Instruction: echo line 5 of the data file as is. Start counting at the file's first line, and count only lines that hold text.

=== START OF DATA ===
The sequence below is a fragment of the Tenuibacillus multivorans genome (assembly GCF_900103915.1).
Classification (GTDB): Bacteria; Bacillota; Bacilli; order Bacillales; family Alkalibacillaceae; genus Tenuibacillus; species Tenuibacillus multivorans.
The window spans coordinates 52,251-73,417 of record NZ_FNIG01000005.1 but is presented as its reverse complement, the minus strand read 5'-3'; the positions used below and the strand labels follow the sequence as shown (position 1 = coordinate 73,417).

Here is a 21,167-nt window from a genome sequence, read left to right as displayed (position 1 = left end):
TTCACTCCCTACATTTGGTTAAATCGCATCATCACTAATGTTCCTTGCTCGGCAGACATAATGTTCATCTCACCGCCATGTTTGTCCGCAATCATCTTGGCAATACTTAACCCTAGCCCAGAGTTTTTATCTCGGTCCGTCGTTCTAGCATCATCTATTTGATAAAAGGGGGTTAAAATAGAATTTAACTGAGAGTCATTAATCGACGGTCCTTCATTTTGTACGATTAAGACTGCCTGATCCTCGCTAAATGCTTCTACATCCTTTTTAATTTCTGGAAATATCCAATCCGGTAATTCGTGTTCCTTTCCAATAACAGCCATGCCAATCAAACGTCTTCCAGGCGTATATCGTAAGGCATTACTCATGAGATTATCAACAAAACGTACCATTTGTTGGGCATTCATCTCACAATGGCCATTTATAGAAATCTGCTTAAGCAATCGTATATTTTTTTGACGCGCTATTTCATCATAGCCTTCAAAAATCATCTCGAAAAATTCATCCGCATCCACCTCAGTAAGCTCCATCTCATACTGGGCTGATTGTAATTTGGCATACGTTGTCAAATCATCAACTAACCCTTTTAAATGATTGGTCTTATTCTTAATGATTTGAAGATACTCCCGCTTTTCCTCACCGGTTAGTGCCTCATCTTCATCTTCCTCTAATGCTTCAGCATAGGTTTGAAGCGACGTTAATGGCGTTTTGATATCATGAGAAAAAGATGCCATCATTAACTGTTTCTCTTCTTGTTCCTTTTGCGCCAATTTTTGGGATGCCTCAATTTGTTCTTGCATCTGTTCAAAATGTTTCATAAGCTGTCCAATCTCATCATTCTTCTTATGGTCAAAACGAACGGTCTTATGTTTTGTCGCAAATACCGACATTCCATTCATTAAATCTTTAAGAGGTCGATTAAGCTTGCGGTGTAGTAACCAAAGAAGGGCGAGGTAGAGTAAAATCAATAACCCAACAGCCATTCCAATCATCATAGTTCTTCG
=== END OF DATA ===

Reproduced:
TTCACTCCCTACATTTGGTTAAATCGCATCATCACTAATGTTCCTTGCTCGGCAGACATAATGTTCATCTCACCGCCATGTTTGTCCGCAATCATCTTGGCAATACTTAACCCTAGCCCAGAGTTTTTATCTCGGTCCGTCGTTCTAGCATCATCTATTTGATAAAAGGGGGTTAAAATAGAATTTAACTGAGAGTCATTAATCGACGGTCCTTCATTTTGTACGATTAAGACTGCCTGATCCTCGCTAAATGCTTCTACATCCTTTTTAATTTCTGGAAATATCCAATCCGGTAATTCGTGTTCCTTTCCAATAACAGCCATGCCAATCAAACGTCTTCCAGGCGTATATCGTAAGGCATTACTCATGAGATTATCAACAAAACGTACCATTTGTTGGGCATTCATCTCACAATGGCCATTTATAGAAATCTGCTTAAGCAATCGTATATTTTTTTGACGCGCTATTTCATCATAGCCTTCAAAAATCATCTCGAAAAATTCATCCGCATCCACCTCAGTAAGCTCCATCTCATACTGGGCTGATTGTAATTTGGCATACGTTGTCAAATCATCAACTAACCCTTTTAAATGATTGGTCTTATTCTTAATGATTTGAAGATACTCCCGCTTTTCCTCACCGGTTAGTGCCTCATCTTCATCTTCCTCTAATGCTTCAGCATAGGTTTGAAGCGACGTTAATGGCGTTTTGATATCATGAGAAAAAGATGCCATCATTAACTGTTTCTCTTCTTGTTCCTTTTGCGCCAATTTTTGGGATGCCTCAATTTGTTCTTGCATCTGTTCAAAATGTTTCATAAGCTGTCCAATCTCATCATTCTTCTTATGGTCAAAACGAACGGTCTTATGTTTTGTCGCAAATACCGACATTCCATTCATTAAATCTTTAAGAGGTCGATTAAGCTTGCGGTGTAGTAACCAAAGAAGGGCGAGGTAGAGTAAAATCAATAACCCAACAGCCATTCCAATCATCATAGTTCTTCG